The best service is no service.'
At first, Chuck Halper, Hyundai Motor America's service director, seems to have an unusual service philosophy. 'What I mean by that,' he quickly adds, 'is to strive, first and foremost, to make sure you've got one hell of a good product. People don't really want to kill their Saturdays ... by taking their cars down to the dealership to part with their money to get something fixed.'
Halper was one of the architects of the service operation for the Infiniti Division of Nissan Motor Corp. U.S.A. At first glance, it doesn't seem as if there would be a lot of parallels between luxury-class Infiniti and entry-class Hyundai customers. But Halper says they both want the same things. 'The customers' expectation levels don't change because their wallets are a little smaller,' he says.
'I would argue that people that have a little less to spend on a new motor vehicle - maybe they only have one car in their family - have a need for maybe even a higher level of service than some of the so-called luxury-car customers who have three cars and maybe a little more flexibility in their schedules.'
With two years under his belt, how does Halper view the effectiveness of Hyundai's service organization? 'I think the best way to rate it is to allow our retailers to rate it,' he says. 'Industrial Marketing Research does an every-other-year survey of retailer service managers. They ask a battery of 150 or 200 questions about all measures of manufacturers' support. And in last year's study, Hyundai was rated by its dealers as fourth-best in the industry.'
Halper is quick to credit his staff for the high ranking. Hyundai's district managers 'know how the service business runs, and they know what our cars are all about. And I think they do a good job of gaining the respect of the retail community. That's why we get the good ratings.'
New diagnostic system
Hyundai is upgrading its dealership vehicle-diagnostic system, which is based on a personal computer. The intent is to put more diagnostic and training information at the service technicians' fingertips.
'We should almost think of today's automobile technician as a computer technician, an electronics specialist,' Halper says, 'someone who needs a fairly sophisticated support to help them properly diagnose and repair automobiles.'
The upgrade of the scan tool, called ProScan, will be available to Hyundai dealers later this summer.
Last year Hyundai also made news by posting its service manuals on its Web site - the first time an automaker has done this. The rationale: 'It gets back to a study I remember seeing that the No. 1 reason that technicians don't get cars fixed right the first time isn't their lack of skill; it's the lack of information,' Halper says.
'Being able to call up a particular page electronically right in the service bay without hunting all over the shop for a stolen book seems a much better way to do business. Besides, we can (instantly) update all those service manuals.'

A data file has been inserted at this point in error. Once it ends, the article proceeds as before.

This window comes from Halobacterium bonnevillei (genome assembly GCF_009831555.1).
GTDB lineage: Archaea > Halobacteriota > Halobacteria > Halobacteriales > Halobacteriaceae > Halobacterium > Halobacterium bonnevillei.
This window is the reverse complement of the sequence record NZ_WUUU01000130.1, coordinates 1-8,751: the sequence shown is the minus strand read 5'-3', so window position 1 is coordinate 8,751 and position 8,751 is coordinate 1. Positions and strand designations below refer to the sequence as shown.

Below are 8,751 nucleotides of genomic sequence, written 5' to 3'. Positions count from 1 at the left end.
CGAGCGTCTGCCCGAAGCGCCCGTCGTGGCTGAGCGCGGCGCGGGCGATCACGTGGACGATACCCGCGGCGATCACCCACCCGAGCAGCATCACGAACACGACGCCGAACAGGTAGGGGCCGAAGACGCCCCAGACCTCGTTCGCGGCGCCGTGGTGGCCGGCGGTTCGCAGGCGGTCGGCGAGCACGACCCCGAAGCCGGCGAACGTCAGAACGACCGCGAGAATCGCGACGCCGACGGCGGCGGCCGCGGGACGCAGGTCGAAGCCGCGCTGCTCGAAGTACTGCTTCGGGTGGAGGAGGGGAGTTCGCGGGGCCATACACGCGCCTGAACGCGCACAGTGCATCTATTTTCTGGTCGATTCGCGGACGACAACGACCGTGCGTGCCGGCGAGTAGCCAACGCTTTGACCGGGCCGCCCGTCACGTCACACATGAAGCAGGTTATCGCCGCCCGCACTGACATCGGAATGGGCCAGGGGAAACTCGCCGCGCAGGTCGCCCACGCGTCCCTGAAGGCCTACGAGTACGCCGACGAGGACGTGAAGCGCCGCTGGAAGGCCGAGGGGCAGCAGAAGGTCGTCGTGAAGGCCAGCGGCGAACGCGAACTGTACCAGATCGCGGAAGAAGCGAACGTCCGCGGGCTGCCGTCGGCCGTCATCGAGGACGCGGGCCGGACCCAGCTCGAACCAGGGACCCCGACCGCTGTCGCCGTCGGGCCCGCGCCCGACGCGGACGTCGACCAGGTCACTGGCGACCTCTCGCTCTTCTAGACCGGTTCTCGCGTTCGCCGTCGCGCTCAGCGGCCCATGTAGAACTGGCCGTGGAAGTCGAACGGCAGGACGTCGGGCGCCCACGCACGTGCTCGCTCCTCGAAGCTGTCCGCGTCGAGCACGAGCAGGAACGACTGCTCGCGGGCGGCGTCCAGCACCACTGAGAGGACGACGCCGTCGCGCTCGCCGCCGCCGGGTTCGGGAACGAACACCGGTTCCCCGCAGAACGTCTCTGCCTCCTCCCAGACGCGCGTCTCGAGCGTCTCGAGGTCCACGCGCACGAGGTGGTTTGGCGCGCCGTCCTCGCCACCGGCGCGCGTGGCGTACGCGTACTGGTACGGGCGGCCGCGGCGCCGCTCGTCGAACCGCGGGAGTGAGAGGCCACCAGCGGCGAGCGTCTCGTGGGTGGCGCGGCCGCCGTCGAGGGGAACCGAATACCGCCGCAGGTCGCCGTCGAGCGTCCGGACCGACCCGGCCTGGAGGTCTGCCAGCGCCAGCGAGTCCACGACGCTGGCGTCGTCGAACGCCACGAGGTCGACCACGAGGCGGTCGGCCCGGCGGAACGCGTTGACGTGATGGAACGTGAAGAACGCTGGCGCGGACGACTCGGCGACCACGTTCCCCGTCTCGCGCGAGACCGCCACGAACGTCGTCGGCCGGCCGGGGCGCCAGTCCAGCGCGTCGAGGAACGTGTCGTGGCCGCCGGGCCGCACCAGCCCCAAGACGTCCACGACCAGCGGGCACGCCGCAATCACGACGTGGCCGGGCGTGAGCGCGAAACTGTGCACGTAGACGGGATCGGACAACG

Started at Chrysler
Halper got into the automobile business at an early age. His father owned a Chrysler-Plymouth dealership in Englewood, Calif.
He joined Chrysler Corp. right out of college, working at Los Angeles Car and Truck Assembly as a financial analyst in the budget and financial planning area. 'It's funny how little things can affect your life,' he recalls. 'I won a $500 scholarship from Bank of America when I was in college for doing well in accounting. They saw that at Chrysler ... and attached me to accounting. And I never forgave them for it,' he jokes.
After a year, Halper convinced his superiors to transfer him to production control, and he ended up supervising 'what they call deck men, basically inventory control analysts for the production line.'
When the plant shut down in 1972, Halper went to Nissan. 'I went to service, and I haven't left since.'
He ended up working in every part of the service organization. Halper was one of the lucky individuals tapped to start up Nissan's luxury-car division in the mid-1980s.
Initially he served as parts and service development manager. When Infiniti sales began in 1990, he became the parts and service manager. 'I went from cooking up the meal to going out and eating it,' he recalls. When Nissan reorganized in mid-1993, it eliminated almost all of Infiniti's dedicated national staff. He then served as manager of strategy and analysis in Nissan's Parts and Service Division.
Halper defines his job at Hyundai simply: 'Find out what customers want and need, and give it to them.'
He adds: 'Nobody can succeed anymore by managing defects. It's really an issue today of managing and designing to meet customers' expectations. And you might even say more than their expectations.'
Halper says his No. 1 goal for Hyundai's service organization starts with product. 'Whether you are speaking from the vantage point of the salesperson, marketer, service person, continue to ... work with your factory to produce a better and better car that requires less and less repair. That's really what I'm trying to do.
'That may not sound like the best thing that retailers like to hear,' he adds, 'because certainly the service section of the business is a profit opportunity. ...But I would argue that if we make a better car, our retailers will enjoy a much higher owner retention.'
In the 1990s Hyundai has had a rocky road dealing with customer concerns about quality. How can the company combat lingering negative perceptions? 'I think there is only one way to overcome those,' Halper says. 'First of all, you better recognize them and admit them. Understand them, get to the root cause, fix them and deliver what the customer expects, or better.'
Karen Passino is an Automotive News associate editor